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Opponents of turbine project appeal to environment minister to protect turtles

STELLA – Opponents of a wind energy project on Amherst Island are appealing to the provincial government to enforce a condition designed to protect an endangered turtle population.

In a letter to Ontario Environment and Climate Change Minister Chris Ballard, the Association to Protect Amherst Island asked for the provincial government to enforce work stoppages meant to protect the Blanding’s turtle during its nesting and reproduction period.

In August 2016, the Environmental Review Tribunal dismissed an appeal of the project’s approval.

Central to APAI’s appeal was the argument that the turbine project would harm the population of Blanding’s turtles.

At the time the ERT issued its decision, it required the company building the project, Algonquin Power’s subsidiary Windlectric Inc., to take steps to limit potential damage to the turtles.

The ERT required construction of portions of the project closest to the coastal wetland to take place between Nov. 1 and March 31. Construction of the other areas of the project is to take place between Sept. 1 and March 31.

The stoppages are meant to “ensure that construction takes place outside the period during which turtles are active outside of their resident wetlands.”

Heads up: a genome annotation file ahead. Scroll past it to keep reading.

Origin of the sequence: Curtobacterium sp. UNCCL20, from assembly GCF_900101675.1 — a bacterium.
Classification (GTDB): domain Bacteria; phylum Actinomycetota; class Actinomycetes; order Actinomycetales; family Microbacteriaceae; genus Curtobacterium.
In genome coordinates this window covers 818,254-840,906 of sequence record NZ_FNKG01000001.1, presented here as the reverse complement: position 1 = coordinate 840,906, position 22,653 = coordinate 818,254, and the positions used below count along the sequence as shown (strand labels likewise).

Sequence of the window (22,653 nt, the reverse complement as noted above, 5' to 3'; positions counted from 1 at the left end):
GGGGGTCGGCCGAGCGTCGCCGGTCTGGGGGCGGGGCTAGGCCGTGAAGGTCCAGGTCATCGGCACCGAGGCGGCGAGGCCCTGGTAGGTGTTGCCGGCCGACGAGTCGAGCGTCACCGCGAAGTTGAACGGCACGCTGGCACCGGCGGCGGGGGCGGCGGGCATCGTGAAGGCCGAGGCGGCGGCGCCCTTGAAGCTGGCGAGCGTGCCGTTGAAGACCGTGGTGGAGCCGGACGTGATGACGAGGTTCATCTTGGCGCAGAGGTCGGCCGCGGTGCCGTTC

“Indeed construction of turbines closest to the wetlands is in the initial stages and the company has failed to comply with the ERT decision and with their own commitments to protect the endangered Blanding’s Turtle,” APAI president Michele Le Lay wrote in the letter to Ballard.

Le Lay stated the company’s current construction schedule projected continued work until late May.

The company’s schedule for Saturday and Monday, posted on its social media sites, included construction traffic, road maintenance and component movement on Front Road, Lower 40 Foot Road, South Shore Road, Stella 40 Foot Road and the 2nd the 3rd Concession roads.

In an email, island resident Brian Little said the contractor, Pennon Ltd., has continued to work, with construction work also taking place this past Sunday.

“No flagmen, no water trucks to control dust and no concern for speed limits on the first day of nice weather that might entice the Blanding’s turtles to start looking for nesting areas along the roadsides,” Little wrote. “Lord knows there are plenty of breaks in the silt fencing to allow them easy access to the roadway.”